Clare Bettelley: Education on the value of group risk benefits is lacking

The value of an insurance policy is often only realised when it is too late, and group risk benefits are no exception.


The insurance-based benefits are commonly missed when an employee is forced to take extended sick leave and faces not being paid for the duration of this leave, or when an employee dies and fails to make financial provisions for the family they have left behind.

Benefits teams need to devise a comprehensive communications campaign to fully explain what group risk benefits are and how they can each support employees, as well as ensure that they understand what is required of them and when. For example, benefits professionals should ensure that employees understand that they need to complete an ‘expression of wishes’ form for their group life policy, in order to ensure that their insurer pays the employee’s individual of choice if they die, which may not necessarily be their next of kin.One of the primary causes of these predicaments is a lack of workplace communication about group risk support by employers. Granted, these are not the cheeriest of benefits to communicate, but the consequences of not having them in place can be devastating.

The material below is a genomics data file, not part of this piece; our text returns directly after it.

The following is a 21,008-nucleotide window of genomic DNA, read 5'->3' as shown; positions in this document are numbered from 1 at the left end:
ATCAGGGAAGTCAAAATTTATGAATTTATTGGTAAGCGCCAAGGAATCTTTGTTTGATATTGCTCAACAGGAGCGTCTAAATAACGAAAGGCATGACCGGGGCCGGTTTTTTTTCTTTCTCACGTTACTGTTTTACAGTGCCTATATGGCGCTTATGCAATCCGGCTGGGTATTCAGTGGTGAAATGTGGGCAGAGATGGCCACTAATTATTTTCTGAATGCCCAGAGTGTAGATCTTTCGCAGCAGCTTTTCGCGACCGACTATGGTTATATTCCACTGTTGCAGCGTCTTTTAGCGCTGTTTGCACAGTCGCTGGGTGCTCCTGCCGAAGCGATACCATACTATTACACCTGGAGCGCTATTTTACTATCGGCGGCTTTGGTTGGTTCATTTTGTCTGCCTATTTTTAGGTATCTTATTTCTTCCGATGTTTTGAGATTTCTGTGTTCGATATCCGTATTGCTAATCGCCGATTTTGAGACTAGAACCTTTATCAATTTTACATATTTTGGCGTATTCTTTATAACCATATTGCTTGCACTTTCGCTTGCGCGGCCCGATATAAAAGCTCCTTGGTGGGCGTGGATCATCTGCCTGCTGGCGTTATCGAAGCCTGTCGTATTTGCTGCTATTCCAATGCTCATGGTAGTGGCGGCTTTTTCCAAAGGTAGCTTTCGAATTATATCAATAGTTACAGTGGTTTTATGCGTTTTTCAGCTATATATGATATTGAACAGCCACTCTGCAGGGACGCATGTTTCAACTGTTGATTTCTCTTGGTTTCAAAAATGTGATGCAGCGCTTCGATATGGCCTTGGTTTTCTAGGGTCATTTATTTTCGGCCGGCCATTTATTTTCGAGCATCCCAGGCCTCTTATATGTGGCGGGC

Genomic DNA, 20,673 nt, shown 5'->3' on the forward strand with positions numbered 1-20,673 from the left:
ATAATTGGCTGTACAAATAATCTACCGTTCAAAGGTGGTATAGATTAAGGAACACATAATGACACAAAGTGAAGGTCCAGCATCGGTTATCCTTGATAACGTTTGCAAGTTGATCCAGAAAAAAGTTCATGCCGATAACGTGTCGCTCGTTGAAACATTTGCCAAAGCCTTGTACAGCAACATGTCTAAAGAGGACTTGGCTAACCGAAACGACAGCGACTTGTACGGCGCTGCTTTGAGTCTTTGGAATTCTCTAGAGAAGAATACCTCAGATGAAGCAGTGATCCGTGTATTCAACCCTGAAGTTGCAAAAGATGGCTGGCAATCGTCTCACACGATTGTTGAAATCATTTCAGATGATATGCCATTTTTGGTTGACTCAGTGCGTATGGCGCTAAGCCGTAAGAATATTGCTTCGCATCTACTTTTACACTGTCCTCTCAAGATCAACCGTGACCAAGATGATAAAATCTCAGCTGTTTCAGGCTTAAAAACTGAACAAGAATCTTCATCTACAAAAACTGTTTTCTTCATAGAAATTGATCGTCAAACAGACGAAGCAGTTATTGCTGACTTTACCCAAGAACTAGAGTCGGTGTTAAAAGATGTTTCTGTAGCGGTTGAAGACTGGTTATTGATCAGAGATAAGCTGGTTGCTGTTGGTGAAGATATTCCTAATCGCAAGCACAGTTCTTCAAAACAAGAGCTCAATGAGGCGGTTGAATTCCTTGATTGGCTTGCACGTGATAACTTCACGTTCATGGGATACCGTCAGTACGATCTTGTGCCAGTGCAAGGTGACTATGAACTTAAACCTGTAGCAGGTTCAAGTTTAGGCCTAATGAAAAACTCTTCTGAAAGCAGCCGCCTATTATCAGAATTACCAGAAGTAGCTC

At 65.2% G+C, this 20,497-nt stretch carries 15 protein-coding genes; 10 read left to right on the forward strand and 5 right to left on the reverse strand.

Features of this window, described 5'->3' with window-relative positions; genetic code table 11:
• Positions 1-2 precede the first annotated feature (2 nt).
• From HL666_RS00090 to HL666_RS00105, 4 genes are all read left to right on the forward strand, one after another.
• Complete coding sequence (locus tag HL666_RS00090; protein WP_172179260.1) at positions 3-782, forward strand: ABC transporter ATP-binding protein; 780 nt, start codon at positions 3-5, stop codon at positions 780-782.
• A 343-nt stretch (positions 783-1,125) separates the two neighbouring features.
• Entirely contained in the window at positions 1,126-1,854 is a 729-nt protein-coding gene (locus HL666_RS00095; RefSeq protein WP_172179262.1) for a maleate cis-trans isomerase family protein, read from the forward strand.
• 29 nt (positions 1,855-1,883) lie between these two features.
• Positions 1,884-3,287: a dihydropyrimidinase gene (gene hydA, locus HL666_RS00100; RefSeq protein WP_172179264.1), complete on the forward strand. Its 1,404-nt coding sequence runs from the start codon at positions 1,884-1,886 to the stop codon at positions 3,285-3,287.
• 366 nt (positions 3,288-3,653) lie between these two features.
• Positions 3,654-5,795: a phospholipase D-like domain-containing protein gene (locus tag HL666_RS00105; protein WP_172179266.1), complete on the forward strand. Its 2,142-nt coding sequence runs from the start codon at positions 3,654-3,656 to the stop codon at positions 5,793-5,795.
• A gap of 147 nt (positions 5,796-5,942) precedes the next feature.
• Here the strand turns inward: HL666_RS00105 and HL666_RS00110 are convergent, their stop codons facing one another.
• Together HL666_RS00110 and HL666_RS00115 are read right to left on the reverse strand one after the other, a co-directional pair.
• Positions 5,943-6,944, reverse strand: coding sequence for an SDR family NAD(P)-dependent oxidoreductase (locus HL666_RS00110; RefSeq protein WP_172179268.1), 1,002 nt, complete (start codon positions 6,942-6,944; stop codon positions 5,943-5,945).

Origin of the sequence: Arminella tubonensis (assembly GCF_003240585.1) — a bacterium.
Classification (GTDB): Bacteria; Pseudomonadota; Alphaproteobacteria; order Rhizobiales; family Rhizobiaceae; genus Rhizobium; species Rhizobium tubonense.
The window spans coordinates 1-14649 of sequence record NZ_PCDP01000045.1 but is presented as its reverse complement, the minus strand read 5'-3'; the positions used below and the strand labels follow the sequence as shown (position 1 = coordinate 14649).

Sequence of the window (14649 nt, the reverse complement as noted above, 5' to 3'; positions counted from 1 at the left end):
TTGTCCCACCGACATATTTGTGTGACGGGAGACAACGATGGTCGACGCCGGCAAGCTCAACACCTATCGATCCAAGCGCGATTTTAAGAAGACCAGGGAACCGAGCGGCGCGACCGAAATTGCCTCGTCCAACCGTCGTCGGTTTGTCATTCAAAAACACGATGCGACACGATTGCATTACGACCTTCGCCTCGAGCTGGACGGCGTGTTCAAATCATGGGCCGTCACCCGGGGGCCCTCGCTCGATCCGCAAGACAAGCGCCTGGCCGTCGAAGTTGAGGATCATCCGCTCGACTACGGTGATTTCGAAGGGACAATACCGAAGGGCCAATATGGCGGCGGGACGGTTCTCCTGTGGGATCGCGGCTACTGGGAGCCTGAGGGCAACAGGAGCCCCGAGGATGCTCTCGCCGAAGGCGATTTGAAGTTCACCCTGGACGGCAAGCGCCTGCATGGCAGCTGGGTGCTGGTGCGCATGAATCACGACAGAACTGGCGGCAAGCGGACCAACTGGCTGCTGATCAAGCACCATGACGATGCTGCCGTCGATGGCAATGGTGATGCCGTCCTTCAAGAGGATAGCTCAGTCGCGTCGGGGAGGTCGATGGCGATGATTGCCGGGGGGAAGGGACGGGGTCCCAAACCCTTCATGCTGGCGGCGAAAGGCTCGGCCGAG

Communication around group risk benefits is particularly important as the industry begins to innovate and offer greater value for money. Value-added services now include employee assistance programmes, health checks, second opinions from health specialists, counselling, bereavement support and probate helplines, which could all prove invaluable to employees in need.

But different insurers offer different services, so employers need to ensure that they fully research their preferred providers when making a new appointment. As part of this due diligence, employers need to ensure that their selected provider fits their culture and understands their long-term objectives in light of their workforce needs.

Clare Bettelley
Associate Editor
Employee Benefits